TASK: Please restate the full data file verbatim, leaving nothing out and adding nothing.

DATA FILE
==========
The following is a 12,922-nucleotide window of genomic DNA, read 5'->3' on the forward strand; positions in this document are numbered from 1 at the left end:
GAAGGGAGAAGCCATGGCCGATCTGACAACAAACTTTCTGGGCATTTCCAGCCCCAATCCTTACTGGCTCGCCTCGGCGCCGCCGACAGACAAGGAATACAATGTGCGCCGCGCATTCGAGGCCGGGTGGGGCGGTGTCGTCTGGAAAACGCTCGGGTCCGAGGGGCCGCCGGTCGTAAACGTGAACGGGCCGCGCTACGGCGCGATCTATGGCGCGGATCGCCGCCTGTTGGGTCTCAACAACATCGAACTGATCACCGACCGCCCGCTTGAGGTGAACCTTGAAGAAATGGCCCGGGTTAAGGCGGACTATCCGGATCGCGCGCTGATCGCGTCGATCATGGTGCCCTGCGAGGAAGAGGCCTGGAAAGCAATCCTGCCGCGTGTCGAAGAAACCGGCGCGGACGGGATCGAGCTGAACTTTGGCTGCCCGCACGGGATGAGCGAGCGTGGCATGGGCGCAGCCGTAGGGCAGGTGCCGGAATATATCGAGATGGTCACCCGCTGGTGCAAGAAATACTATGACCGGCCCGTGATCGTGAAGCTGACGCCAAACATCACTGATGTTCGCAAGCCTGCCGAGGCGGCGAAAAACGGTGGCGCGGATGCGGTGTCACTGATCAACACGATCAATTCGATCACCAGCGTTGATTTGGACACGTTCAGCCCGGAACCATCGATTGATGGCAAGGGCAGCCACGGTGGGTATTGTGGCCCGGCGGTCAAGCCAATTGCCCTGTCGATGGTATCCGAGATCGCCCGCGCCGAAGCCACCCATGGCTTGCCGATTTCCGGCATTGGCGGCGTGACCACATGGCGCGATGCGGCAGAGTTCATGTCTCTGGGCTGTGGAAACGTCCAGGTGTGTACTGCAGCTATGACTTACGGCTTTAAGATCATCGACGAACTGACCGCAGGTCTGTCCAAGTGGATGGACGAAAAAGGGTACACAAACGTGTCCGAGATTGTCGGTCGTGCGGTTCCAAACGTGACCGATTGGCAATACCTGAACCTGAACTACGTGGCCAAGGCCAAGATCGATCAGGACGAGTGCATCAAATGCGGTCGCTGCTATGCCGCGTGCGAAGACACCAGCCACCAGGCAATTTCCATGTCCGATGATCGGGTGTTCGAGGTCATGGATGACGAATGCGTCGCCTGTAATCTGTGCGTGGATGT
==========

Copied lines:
The following is a 12,922-nucleotide window of genomic DNA, read 5'->3' on the forward strand; positions in this document are numbered from 1 at the left end:
GAAGGGAGAAGCCATGGCCGATCTGACAACAAACTTTCTGGGCATTTCCAGCCCCAATCCTTACTGGCTCGCCTCGGCGCCGCCGACAGACAAGGAATACAATGTGCGCCGCGCATTCGAGGCCGGGTGGGGCGGTGTCGTCTGGAAAACGCTCGGGTCCGAGGGGCCGCCGGTCGTAAACGTGAACGGGCCGCGCTACGGCGCGATCTATGGCGCGGATCGCCGCCTGTTGGGTCTCAACAACATCGAACTGATCACCGACCGCCCGCTTGAGGTGAACCTTGAAGAAATGGCCCGGGTTAAGGCGGACTATCCGGATCGCGCGCTGATCGCGTCGATCATGGTGCCCTGCGAGGAAGAGGCCTGGAAAGCAATCCTGCCGCGTGTCGAAGAAACCGGCGCGGACGGGATCGAGCTGAACTTTGGCTGCCCGCACGGGATGAGCGAGCGTGGCATGGGCGCAGCCGTAGGGCAGGTGCCGGAATATATCGAGATGGTCACCCGCTGGTGCAAGAAATACTATGACCGGCCCGTGATCGTGAAGCTGACGCCAAACATCACTGATGTTCGCAAGCCTGCCGAGGCGGCGAAAAACGGTGGCGCGGATGCGGTGTCACTGATCAACACGATCAATTCGATCACCAGCGTTGATTTGGACACGTTCAGCCCGGAACCATCGATTGATGGCAAGGGCAGCCACGGTGGGTATTGTGGCCCGGCGGTCAAGCCAATTGCCCTGTCGATGGTATCCGAGATCGCCCGCGCCGAAGCCACCCATGGCTTGCCGATTTCCGGCATTGGCGGCGTGACCACATGGCGCGATGCGGCAGAGTTCATGTCTCTGGGCTGTGGAAACGTCCAGGTGTGTACTGCAGCTATGACTTACGGCTTTAAGATCATCGACGAACTGACCGCAGGTCTGTCCAAGTGGATGGACGAAAAAGGGTACACAAACGTGTCCGAGATTGTCGGTCGTGCGGTTCCAAACGTGACCGATTGGCAATACCTGAACCTGAACTACGTGGCCAAGGCCAAGATCGATCAGGACGAGTGCATCAAATGCGGTCGCTGCTATGCCGCGTGCGAAGACACCAGCCACCAGGCAATTTCCATGTCCGATGATCGGGTGTTCGAGGTCATGGATGACGAATGCGTCGCCTGTAATCTGTGCGTGGATGT